Listening to Thomas Junta on the stand yesterday once again baffled my mind as to how hideously immature grown adults can be, and what tragic consequences can result from such behavior.

Paul Wong
The Daily Grind<br><br>Joe Smith

In what has been labeled as the most extreme case of “sideline rage,” 42-year old truck driver Thomas Junta is facing manslaughter charges for his senseless beating of 40-year old Michael Costin on July 5, 2000 in Reading, Mass. Junta faces 20 years in prison if convicted of the crime.

But that”s not enough. Junta”s heinous act proves that he should spend many more years in prison, and not be given responsibility of his children when he returns. Parenting is an important privilege, and he just lost it.

Sure, parents go off the deep end sometimes when intensely watching their kids play the sports they love. Sports are all about emotions, and sometimes these get the better of usually respectable men and women when they argue bad calls by referees, harass coaches over playing time and even get into shouting matches with other parents.

But they don”t beat each other to death.

Not only was this horrific incident a eye-opening example of parents taking children”s sports way too seriously, but could also be the most hypocritical form of violence I”ve ever seen by a supposed role model and father of two.

Junta was apparently upset when Costin, who was supervising several children in their routine “stick practice,” let the hockey scrimmage involving nine-to-11 year olds get “too chippy.” Junta didn”t like the fact that there was some elbowing and “cheap shots” being allowed and didn”t like Costin”s response even more.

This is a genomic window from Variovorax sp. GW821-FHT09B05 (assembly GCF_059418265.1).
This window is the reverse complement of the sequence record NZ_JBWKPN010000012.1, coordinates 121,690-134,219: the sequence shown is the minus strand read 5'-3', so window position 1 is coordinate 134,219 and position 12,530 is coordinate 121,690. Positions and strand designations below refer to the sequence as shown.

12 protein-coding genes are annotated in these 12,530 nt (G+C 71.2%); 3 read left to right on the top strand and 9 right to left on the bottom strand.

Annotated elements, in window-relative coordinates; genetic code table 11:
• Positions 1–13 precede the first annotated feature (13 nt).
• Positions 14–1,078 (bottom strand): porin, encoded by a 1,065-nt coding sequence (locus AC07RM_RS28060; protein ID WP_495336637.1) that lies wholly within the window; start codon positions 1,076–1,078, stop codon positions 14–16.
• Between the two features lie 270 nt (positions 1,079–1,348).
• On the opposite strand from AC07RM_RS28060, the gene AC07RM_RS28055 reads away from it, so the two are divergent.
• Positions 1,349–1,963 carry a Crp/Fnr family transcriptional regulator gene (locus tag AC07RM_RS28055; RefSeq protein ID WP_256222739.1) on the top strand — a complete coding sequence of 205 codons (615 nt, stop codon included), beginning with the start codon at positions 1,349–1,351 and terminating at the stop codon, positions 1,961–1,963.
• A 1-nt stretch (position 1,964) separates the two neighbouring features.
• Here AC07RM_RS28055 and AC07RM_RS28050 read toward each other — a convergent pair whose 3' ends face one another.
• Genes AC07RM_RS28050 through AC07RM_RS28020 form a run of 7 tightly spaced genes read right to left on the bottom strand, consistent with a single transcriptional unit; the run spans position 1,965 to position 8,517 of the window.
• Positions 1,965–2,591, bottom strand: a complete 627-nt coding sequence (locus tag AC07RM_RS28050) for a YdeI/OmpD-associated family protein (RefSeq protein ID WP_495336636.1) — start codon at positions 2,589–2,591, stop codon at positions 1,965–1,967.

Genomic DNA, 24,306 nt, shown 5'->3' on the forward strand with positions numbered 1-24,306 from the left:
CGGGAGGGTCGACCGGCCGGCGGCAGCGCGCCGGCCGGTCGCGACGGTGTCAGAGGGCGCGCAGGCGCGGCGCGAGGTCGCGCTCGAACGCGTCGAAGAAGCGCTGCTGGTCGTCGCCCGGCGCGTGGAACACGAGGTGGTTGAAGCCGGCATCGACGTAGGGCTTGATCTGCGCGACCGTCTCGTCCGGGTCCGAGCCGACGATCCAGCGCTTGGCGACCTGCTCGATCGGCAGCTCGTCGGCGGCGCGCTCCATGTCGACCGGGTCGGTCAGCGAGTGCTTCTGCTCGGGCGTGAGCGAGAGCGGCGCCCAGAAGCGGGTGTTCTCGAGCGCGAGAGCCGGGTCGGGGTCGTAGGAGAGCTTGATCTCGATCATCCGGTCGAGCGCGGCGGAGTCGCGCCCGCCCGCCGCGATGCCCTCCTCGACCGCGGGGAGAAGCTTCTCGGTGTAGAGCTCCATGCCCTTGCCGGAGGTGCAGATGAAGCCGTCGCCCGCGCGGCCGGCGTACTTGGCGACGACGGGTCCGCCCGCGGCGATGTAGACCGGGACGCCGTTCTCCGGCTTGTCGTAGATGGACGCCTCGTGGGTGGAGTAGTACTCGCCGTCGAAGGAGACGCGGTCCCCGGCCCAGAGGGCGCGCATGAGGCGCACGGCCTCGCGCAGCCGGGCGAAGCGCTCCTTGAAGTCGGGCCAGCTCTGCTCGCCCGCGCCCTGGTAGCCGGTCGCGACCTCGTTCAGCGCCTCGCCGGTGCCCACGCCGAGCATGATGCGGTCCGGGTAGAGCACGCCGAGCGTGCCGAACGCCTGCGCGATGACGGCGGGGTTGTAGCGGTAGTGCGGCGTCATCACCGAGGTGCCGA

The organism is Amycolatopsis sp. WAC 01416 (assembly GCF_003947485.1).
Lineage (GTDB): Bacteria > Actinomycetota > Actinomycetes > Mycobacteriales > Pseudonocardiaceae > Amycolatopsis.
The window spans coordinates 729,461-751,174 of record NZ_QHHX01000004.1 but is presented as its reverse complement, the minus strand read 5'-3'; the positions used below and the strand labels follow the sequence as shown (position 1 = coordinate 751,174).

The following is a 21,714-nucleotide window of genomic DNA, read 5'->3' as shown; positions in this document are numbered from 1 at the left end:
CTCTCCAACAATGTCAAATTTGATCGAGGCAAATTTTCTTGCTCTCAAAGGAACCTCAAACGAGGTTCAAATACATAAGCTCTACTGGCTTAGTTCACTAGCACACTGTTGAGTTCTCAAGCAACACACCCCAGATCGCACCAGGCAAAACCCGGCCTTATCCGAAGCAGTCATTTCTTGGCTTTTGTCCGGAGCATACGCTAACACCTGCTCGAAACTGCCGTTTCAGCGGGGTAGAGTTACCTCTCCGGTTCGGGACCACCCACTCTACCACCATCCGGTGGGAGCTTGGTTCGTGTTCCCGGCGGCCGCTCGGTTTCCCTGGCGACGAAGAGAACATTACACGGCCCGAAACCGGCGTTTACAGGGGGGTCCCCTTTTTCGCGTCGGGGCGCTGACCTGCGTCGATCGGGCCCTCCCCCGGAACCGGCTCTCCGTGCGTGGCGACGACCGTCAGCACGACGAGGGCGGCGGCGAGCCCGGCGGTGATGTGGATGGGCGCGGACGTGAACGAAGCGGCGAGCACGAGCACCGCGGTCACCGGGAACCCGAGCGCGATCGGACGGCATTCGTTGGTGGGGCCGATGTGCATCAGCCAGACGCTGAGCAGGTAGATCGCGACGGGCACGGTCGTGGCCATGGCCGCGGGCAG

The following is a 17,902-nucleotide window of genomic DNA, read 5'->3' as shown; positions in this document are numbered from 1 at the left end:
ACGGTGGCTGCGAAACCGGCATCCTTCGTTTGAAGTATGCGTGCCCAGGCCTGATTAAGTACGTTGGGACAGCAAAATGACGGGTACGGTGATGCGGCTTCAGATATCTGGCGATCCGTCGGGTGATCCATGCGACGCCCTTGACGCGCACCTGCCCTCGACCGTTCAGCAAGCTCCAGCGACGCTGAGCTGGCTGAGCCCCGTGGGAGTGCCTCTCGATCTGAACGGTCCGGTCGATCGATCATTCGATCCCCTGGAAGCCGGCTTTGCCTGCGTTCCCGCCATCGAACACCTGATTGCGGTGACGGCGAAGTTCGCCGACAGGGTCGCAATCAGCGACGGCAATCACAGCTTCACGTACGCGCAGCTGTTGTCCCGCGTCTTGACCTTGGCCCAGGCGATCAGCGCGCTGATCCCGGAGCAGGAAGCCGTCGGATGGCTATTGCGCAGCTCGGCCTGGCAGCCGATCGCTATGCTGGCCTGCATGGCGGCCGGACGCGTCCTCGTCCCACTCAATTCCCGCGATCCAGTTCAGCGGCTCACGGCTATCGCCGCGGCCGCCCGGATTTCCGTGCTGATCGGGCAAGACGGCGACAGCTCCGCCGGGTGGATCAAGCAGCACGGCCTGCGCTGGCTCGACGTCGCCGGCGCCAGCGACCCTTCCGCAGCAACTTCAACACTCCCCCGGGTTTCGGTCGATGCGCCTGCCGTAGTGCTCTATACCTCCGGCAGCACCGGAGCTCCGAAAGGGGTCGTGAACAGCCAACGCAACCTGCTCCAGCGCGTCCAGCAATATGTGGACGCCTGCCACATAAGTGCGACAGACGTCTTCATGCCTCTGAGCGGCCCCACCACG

“He said, “That”s hockey. That”s what it”s all about,” ” Junta said on the stand. “Bull. It”s not. It”s supposed to be fun.”

At least Junta made one good point. Sports are supposed to be fun, not deadly. When played, sports are to be taken seriously by competitors, but not over-analyzed by parents.

Junta”s comments would lead one to believe he realizes the “fun” in sports, but his actions spoke otherwise.

In just a few minutes, Junta”s apparent chivalrous and maternal thoughts of caring for his son”s well-being transformed into an animal-like, enraged Junta pelting Costin”s head turning Junta from truck driver and father into Mike Tyson.

Outweighing Costin by nearly 100 pounds, Junta still claims that it was in self-defense that he pinned Costin to the floor, punched him until both of his hands were sore and then slammed his head against the ground a few more times for good measure. This came minutes after Junta was kicked out of the arena, only to force his way back into the doors and bruising the same arena assistant manager that kicked him out.

As for “defending himself” yeah right, who”s kidding who here?

The worst part of the event was Junta”s audience. Junta”s crowd for “Fight Night In Reading” was nearly a dozen young children, including his own son. Not to mention another small boy, one of Costin”s sons, who was seen by a witness crying and grabbing at the men, pleading:

“That”s my daddy,” the boy sobbed.

“Daddy” lay motionless, his color was ashen gray and his eyes open, staring straight ahead. He had suffered deep hemmorages on the left side of his neck and a torn artery in the brain after being beaten severely.

The coroner called the autopsy photos “horrific.” I call them tragic.

The first officer to make it to the arena said he immediately yelled for the children to be moved away from the “traumatic” scene and began CPR on Costin.

But it was too late, the damage had been done.

And Junta”s response explaining the extent of his barrage on Costin: “He could”ve been a black belt for all I know.”

Nope, Costin wasn”t a black belt. Just a father, who will leave three kids behind.

All because of some “chippy play” in hockey practice and an adult that couldn”t act his age.

Joe Smith can be reached at josephms@umich.edu.

Leave a comment

Your email address will not be published. Required fields are marked *